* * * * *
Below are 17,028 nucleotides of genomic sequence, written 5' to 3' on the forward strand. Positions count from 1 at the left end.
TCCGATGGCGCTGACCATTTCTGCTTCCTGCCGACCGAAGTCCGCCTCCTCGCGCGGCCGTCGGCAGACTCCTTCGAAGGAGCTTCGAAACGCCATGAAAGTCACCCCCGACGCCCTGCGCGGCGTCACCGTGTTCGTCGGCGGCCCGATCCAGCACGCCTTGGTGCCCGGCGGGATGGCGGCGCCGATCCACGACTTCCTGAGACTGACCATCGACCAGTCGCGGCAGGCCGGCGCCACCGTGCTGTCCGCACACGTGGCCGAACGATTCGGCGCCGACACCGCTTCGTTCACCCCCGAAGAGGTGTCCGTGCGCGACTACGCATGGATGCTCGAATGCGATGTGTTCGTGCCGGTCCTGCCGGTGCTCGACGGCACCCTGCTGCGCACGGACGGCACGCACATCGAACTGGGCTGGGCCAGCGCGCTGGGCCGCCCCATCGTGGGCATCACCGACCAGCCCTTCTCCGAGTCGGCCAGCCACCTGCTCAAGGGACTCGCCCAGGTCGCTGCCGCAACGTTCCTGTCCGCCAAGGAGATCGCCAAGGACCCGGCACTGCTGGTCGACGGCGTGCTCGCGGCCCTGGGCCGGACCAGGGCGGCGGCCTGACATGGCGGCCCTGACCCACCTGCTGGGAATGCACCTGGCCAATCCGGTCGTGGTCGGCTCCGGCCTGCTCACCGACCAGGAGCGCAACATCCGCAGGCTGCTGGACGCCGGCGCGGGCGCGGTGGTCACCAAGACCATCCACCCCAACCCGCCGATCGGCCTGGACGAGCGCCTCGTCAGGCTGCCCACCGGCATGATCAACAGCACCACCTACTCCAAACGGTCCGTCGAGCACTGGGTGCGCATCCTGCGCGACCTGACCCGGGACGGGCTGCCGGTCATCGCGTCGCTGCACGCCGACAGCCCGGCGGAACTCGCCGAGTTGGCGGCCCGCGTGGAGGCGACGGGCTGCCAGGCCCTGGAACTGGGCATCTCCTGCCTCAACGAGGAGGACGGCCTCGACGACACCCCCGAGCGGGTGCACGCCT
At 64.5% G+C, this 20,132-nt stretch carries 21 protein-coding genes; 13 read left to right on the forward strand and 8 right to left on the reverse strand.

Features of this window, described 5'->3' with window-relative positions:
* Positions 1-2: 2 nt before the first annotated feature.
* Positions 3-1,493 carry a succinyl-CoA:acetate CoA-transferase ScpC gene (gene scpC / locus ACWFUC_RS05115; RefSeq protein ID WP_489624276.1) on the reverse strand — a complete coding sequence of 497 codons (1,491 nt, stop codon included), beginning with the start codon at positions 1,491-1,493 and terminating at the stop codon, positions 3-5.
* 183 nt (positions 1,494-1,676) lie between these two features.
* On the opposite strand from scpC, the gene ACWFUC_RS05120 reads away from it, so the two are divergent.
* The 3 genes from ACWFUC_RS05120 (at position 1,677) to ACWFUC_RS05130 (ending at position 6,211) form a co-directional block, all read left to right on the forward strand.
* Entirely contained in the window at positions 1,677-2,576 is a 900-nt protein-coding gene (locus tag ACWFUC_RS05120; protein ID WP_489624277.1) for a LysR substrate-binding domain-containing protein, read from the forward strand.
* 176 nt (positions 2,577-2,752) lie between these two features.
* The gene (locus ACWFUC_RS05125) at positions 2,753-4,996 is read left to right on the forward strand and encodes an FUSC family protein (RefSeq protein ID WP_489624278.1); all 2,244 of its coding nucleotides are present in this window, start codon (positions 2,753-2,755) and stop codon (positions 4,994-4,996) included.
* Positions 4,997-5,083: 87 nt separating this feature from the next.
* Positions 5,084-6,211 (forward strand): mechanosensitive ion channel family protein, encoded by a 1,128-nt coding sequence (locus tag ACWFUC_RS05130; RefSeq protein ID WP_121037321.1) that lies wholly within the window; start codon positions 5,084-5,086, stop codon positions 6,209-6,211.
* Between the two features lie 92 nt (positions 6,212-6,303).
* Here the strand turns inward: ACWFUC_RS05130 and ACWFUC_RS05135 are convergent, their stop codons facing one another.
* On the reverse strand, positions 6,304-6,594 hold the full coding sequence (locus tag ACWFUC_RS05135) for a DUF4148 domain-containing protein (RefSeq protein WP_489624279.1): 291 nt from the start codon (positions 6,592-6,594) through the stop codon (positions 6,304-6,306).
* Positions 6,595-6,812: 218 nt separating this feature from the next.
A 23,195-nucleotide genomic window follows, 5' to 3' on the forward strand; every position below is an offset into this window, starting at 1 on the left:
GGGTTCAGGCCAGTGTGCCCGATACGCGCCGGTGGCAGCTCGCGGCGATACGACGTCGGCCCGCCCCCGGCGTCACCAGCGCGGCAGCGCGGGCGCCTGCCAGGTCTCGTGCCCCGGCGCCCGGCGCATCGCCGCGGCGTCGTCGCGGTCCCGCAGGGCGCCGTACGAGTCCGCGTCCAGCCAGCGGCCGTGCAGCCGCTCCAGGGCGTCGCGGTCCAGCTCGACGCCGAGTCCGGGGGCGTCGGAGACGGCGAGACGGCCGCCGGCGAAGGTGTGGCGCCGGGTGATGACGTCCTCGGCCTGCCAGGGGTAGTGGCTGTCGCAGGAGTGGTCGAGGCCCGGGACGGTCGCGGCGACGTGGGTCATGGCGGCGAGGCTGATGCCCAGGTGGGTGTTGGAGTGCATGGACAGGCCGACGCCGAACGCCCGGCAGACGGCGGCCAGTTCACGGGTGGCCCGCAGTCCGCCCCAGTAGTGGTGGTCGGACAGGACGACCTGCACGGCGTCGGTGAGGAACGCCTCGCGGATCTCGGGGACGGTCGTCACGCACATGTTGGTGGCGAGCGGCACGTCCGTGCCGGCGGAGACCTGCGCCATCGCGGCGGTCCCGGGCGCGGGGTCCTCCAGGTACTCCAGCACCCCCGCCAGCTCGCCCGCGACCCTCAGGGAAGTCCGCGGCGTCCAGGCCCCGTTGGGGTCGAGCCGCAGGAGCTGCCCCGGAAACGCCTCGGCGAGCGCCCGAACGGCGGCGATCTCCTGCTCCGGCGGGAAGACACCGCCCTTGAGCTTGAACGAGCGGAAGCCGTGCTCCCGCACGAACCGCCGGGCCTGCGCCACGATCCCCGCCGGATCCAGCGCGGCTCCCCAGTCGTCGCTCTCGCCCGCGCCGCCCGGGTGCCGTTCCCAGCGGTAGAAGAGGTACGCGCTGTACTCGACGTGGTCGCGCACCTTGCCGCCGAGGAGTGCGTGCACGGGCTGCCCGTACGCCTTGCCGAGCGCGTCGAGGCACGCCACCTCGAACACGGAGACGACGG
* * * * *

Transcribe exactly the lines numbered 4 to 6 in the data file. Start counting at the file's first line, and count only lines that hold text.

Features of this window, described 5'->3' with window-relative positions:
* Positions 1-2: 2 nt before the first annotated feature.
* Positions 3-1,493 carry a succinyl-CoA:acetate CoA-transferase ScpC gene (gene scpC / locus ACWFUC_RS05115; RefSeq protein ID WP_489624276.1) on the reverse strand — a complete coding sequence of 497 codons (1,491 nt, stop codon included), beginning with the start codon at positions 1,491-1,493 and terminating at the stop codon, positions 3-5.